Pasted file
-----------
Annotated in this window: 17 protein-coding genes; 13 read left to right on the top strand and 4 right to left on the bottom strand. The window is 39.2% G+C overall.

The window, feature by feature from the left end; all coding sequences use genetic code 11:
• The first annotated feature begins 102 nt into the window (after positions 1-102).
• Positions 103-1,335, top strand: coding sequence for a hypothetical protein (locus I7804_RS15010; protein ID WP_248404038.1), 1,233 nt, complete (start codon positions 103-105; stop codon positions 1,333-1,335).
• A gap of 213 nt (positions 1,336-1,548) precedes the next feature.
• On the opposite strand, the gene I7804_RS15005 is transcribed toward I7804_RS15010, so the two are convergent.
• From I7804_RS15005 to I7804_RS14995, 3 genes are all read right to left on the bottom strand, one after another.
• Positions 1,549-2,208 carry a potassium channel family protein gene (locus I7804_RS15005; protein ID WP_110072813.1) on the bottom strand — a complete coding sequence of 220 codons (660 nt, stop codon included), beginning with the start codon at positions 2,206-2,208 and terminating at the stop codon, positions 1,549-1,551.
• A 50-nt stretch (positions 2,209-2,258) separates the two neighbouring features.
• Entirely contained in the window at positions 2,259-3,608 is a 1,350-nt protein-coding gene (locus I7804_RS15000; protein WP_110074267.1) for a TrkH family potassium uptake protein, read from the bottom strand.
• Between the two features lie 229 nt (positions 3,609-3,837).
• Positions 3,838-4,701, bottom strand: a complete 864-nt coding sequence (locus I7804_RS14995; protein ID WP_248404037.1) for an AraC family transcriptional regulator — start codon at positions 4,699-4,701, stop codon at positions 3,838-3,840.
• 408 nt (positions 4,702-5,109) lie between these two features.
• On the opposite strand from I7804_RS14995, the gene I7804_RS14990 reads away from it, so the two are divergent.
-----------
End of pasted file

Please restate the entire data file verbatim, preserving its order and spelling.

Annotated in this window: 17 protein-coding genes; 13 read left to right on the top strand and 4 right to left on the bottom strand. The window is 39.2% G+C overall.

The window, feature by feature from the left end; all coding sequences use genetic code 11:
• The first annotated feature begins 102 nt into the window (after positions 1-102).
• Positions 103-1,335, top strand: coding sequence for a hypothetical protein (locus I7804_RS15010; protein ID WP_248404038.1), 1,233 nt, complete (start codon positions 103-105; stop codon positions 1,333-1,335).
• A gap of 213 nt (positions 1,336-1,548) precedes the next feature.
• On the opposite strand, the gene I7804_RS15005 is transcribed toward I7804_RS15010, so the two are convergent.
• From I7804_RS15005 to I7804_RS14995, 3 genes are all read right to left on the bottom strand, one after another.
• Positions 1,549-2,208 carry a potassium channel family protein gene (locus I7804_RS15005; protein ID WP_110072813.1) on the bottom strand — a complete coding sequence of 220 codons (660 nt, stop codon included), beginning with the start codon at positions 2,206-2,208 and terminating at the stop codon, positions 1,549-1,551.
• A 50-nt stretch (positions 2,209-2,258) separates the two neighbouring features.
• Entirely contained in the window at positions 2,259-3,608 is a 1,350-nt protein-coding gene (locus I7804_RS15000; protein WP_110074267.1) for a TrkH family potassium uptake protein, read from the bottom strand.
• Between the two features lie 229 nt (positions 3,609-3,837).
• Positions 3,838-4,701, bottom strand: a complete 864-nt coding sequence (locus I7804_RS14995; protein ID WP_248404037.1) for an AraC family transcriptional regulator — start codon at positions 4,699-4,701, stop codon at positions 3,838-3,840.
• 408 nt (positions 4,702-5,109) lie between these two features.
• On the opposite strand from I7804_RS14995, the gene I7804_RS14990 reads away from it, so the two are divergent.